He proceeded to tell me a startling revelation he had while reading Osteen, “You have to ask for what you want. You really have to ask for it, very, very specifically.”

There must be something about this Joel Osteen—everybody loves the guy, even my friend who watches Detroit sports. So I read deeper into Osteen’s simple interpretations of ancient teachings. Osteen shares this story which I will summarize:

A prophet sees a blind man and says to the blind man, “What do you want me to do for you?”

The blind man says, “I want my eye sight.”

So the prophet touches his eyes, and for the first time, the blind man is able to see.

But knowing he was blind, why did the prophet not just heal him. Why did the blind man have to ask?

As Osteen explains, imagine that prophet is standing before you asking the same thing that He asked this blind men. “What do you want Me to do for you?”

The way you respond is going to determine what the Universe does.

Often we will say, “I just need to pay my electric ball” or “Just help let me get over this cold.”

Instead, dare to say, ‘Please grant me great abundance and financial freedom!” or “Please let flow through my veins vitality and crazy awesome health!”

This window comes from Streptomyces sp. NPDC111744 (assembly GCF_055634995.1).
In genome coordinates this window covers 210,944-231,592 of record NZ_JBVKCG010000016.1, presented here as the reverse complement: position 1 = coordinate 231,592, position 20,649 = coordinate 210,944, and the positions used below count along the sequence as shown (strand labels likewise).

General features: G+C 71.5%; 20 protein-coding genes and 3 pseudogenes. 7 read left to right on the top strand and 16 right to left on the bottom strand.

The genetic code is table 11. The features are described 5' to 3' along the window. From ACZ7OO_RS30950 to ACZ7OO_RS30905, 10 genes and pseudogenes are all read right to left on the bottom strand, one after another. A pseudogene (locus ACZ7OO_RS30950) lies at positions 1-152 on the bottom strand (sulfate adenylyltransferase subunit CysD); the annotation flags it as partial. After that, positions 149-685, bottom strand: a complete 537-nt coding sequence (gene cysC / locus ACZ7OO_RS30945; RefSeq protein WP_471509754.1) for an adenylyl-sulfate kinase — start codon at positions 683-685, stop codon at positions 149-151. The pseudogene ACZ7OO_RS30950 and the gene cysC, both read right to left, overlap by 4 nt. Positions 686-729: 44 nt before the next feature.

Point being, if you want to communicate with someone (including the Universe), you have to speak their language.

And the Universe speaks in cans, not cant’s…in abundance, not scarcity…in love, not hate.

So today, in your ordinary routine when you are washing the dishes, sorting through emails, or waiting in carpool line, take a moment to pray with all your heart and soul. Ask for what you want, in the language of love, abundance and magnificence. Tune all your thoughts and all your feelings to your request.

Because unless you are profoundly well-versed in the language of prayer, you’d be surprised how often you ask for health in the language of wealth or hope for a break while desiring a steak or worst of all, as I experienced on Tuesday, try to create ripples while talkin’ bout nipples.

*****

A wise one said, “The only Zen you are going to find at the top of a mountain is the Zen you bring up there.”

http://www.flickr.com/photos/mattsh/7996403876/
Photo: Roads Less Traveled Photography

Healing, love, and peace begin at home, not in some faraway retreat destination. On that note, I am excited to present an entirely new and completely awesome healing experience.

In the heart of winter, we all love to designate a perfect weekend to “whole up” and dive in. For three days in January (25th-27th), I’m going to present an in-home yoga retreat: a live audio and video experience that you can tune into on your computer or mobile device.

Just like a retreat, you’ll know when class begins, when it’s time for a guided meditation, when it’s time for a fireside chat…except you’ll be doing this in the cozy creature comforts of your den, living room or deck!